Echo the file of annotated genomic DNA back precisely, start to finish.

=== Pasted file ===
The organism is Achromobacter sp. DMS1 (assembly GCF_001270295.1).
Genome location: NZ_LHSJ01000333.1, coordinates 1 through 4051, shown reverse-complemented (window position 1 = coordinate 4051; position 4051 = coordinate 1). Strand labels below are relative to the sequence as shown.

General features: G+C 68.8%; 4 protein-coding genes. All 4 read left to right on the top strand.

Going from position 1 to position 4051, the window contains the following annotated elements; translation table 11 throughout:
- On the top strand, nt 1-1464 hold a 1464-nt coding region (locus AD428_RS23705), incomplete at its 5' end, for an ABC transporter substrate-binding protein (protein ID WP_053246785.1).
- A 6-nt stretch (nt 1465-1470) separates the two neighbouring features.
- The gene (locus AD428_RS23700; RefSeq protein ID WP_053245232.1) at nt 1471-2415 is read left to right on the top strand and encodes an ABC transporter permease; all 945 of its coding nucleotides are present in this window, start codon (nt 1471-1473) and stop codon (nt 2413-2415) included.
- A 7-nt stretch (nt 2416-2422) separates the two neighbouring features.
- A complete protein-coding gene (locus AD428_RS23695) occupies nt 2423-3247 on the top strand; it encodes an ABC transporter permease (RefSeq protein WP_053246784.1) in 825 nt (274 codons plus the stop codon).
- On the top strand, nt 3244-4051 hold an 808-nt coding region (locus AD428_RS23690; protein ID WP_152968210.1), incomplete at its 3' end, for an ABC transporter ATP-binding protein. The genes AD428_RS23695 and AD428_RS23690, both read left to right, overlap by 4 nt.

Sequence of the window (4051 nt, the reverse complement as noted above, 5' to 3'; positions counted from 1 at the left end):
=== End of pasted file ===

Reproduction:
The organism is Achromobacter sp. DMS1 (assembly GCF_001270295.1).
Genome location: NZ_LHSJ01000333.1, coordinates 1 through 4051, shown reverse-complemented (window position 1 = coordinate 4051; position 4051 = coordinate 1). Strand labels below are relative to the sequence as shown.

General features: G+C 68.8%; 4 protein-coding genes. All 4 read left to right on the top strand.

Going from position 1 to position 4051, the window contains the following annotated elements; translation table 11 throughout:
- On the top strand, nt 1-1464 hold a 1464-nt coding region (locus AD428_RS23705), incomplete at its 5' end, for an ABC transporter substrate-binding protein (protein ID WP_053246785.1).
- A 6-nt stretch (nt 1465-1470) separates the two neighbouring features.
- The gene (locus AD428_RS23700; RefSeq protein ID WP_053245232.1) at nt 1471-2415 is read left to right on the top strand and encodes an ABC transporter permease; all 945 of its coding nucleotides are present in this window, start codon (nt 1471-1473) and stop codon (nt 2413-2415) included.
- A 7-nt stretch (nt 2416-2422) separates the two neighbouring features.
- A complete protein-coding gene (locus AD428_RS23695) occupies nt 2423-3247 on the top strand; it encodes an ABC transporter permease (RefSeq protein WP_053246784.1) in 825 nt (274 codons plus the stop codon).
- On the top strand, nt 3244-4051 hold an 808-nt coding region (locus AD428_RS23690; protein ID WP_152968210.1), incomplete at its 3' end, for an ABC transporter ATP-binding protein. The genes AD428_RS23695 and AD428_RS23690, both read left to right, overlap by 4 nt.

Sequence of the window (4051 nt, the reverse complement as noted above, 5' to 3'; positions counted from 1 at the left end):